Sunday, 27 February 2011

Gesture Drawing


Feeling Down
Gesture Drawing - 24 February 2011
Graphite Pencil on Paper
28cm x 25.5cm (11" x 10")

Some more strange drawings from The Natural Way to Draw.

A Gesture Drawing is a scribbled study drawn in a minute. The instructions for the initial exercise are to draw what the subject is doing rather than what it is or what it looks like. The instruction in a later exercise is to draw why it is doing what it is doing. The objective is not to draw the outline or the shape of the subject. The aim is to experience the pose and to identify with the model – to draw what if feels like to be in the pose.

The drawings I have posted may not be good gesture drawings because in both of them, the form is clear, but they are my favourites.

In Feeling Down, I can see sadness in the position of the shoulders, head and hand.

In Lighting the Blue Touch Paper, I can see someone that is stretching out to light a firework, but at the same time is trying to stay as far away as possible and is ready to run for it.

I am not sure I am making much progress with Gesture Drawing, but I am getting a lot of practice - 65 drawings a weeks. I sometimes struggle for enthusiasm, but I feel sorry for Elaine. She is doing 65 of these poses a week. Some days we struggle for ideas. Initially we tried groups like the 7 dwarfs, the 7 deadly sins, yoga positions, letters of the alphabet – the list goes on. Now we tend to go through the alphabet drawing an emotion for each letter. Who knows what we will try next.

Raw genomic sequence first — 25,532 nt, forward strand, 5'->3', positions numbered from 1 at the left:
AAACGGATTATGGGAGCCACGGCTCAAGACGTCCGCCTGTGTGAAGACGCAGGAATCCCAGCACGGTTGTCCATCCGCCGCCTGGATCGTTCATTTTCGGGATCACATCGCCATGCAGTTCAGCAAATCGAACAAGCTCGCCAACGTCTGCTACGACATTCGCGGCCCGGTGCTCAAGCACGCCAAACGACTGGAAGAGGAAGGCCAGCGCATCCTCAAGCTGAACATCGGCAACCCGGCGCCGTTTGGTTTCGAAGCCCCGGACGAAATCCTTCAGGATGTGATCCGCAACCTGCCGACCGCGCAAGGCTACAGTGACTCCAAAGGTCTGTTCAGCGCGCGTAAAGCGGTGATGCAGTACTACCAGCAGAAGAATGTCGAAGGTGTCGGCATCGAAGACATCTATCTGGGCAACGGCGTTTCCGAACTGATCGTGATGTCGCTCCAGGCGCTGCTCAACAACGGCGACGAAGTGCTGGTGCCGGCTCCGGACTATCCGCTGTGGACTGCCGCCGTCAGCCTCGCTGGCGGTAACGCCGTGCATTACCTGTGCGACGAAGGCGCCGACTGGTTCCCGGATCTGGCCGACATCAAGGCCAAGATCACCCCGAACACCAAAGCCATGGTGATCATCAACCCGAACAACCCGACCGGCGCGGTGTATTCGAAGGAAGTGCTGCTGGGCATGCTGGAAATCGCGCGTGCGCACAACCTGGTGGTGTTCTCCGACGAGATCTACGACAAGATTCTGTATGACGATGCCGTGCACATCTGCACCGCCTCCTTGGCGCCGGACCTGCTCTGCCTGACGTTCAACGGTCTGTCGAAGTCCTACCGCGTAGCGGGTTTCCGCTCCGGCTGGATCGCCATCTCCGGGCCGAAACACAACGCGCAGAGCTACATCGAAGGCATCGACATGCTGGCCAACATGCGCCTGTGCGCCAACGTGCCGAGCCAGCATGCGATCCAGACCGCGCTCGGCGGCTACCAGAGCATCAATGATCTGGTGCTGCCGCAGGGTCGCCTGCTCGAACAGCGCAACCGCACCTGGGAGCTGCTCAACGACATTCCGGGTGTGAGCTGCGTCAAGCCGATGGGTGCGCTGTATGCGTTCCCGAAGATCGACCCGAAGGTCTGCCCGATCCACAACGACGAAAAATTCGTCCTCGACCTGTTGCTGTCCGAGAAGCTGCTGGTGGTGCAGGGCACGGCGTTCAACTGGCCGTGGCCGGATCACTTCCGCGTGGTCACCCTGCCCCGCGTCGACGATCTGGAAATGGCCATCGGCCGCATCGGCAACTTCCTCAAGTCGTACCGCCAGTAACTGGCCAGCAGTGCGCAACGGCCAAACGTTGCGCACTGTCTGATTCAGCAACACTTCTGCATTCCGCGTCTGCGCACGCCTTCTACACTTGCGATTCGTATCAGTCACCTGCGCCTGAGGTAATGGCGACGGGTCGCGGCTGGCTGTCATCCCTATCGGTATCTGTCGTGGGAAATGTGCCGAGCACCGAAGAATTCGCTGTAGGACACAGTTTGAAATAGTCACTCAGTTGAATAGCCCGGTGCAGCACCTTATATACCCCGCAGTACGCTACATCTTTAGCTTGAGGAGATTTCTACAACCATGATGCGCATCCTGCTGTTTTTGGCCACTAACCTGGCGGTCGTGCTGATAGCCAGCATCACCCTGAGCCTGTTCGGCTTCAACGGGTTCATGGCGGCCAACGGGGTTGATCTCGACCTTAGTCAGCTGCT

I’ve already roped Rachael into doing some poses. If I come to visit you or you come to visit us, you are going to get stung for 25 poses. Before I started this course I may have been too shy to ask, but now I don’t think any excuse will be accepted.

Lighting the Blue Touch Paper
Gesture Drawing - 24 February 2011
Graphite Pencil on Paper
25.5cm x 28cm (10" x 11")

Sunday, 20 February 2011

Away From the Crowds

 
Away From the Crowds (Parco delle Rimembranze)
Watercolour on Paper
36cm x 26cm (10.25" x 14")


The Parco delle Rimembranze is a peaceful park on the Venetian island of Sant’Elena. Elaine and I visited Venice in October 2009. This painting is based on some photos that I took from the vaporetto as we returned from the island of Burano.

I am not completely happy with the results, but I am challenging myself to try different techniques and subject matters - the results are bound to be a bit mixed.

I first tried this painting at a workshop hosted by Tony Slater (http://www.tonyslater.co.uk/). The subject for the day was Placing Figures within a Painting. Tony offered a lot of useful suggestions about painting figures and then circulated around the group offering people advice on their paintings. He greatly improved the composition of this piece. In my initial drawing, I had a large house towering above the trees. Tony suggested that it distracted the eyes away from the figures and the shadows between the trees, which are the centre of interest. He also suggested painting the dark shadows between the trees as a mixture of different dark colours.

At the end of the day, Tony offered a critique of everyone’s paintings. My original effort was a bit of a mess, but Tony was very encouraging. He pointed out the figures were quite good and this gave me the motivation for this second try. I really focused on the three central figures and the mixture of dark colours in the shadows. These are the bits of the painting that I like the most.